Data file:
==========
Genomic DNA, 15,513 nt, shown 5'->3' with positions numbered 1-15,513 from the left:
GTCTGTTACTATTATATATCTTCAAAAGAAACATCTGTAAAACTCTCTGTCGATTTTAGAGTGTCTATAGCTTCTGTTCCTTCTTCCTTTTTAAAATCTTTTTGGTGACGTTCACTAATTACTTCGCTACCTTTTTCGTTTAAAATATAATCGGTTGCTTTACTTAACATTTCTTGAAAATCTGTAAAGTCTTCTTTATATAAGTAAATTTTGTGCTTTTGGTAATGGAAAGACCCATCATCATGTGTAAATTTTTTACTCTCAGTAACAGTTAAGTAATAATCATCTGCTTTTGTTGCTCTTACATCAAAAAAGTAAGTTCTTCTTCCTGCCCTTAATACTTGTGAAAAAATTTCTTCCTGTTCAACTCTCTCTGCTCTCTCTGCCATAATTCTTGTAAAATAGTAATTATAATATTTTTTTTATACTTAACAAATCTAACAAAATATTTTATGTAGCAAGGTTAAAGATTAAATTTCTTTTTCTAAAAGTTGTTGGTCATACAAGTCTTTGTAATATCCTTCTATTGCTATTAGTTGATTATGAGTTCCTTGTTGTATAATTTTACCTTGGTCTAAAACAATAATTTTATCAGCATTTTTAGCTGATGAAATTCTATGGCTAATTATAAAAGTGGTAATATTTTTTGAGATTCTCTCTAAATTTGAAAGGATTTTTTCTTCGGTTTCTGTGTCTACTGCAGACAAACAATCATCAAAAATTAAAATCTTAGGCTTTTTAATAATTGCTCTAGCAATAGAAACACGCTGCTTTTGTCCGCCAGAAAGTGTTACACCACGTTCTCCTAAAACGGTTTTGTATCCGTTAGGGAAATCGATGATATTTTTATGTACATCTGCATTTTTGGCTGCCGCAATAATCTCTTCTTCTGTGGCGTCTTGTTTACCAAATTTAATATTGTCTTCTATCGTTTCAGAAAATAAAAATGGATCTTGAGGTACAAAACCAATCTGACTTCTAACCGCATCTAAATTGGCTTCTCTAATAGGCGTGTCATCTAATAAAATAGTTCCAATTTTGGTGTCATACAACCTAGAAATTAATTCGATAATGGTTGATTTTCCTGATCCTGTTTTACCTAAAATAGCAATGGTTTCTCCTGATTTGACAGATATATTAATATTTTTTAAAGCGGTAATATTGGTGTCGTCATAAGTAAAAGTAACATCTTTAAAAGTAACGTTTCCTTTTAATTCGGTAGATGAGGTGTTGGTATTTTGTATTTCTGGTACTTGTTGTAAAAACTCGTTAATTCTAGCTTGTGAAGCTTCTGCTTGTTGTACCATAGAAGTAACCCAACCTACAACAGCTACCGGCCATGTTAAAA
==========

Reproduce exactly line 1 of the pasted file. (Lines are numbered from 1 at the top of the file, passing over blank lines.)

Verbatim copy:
Genomic DNA, 15,513 nt, shown 5'->3' with positions numbered 1-15,513 from the left: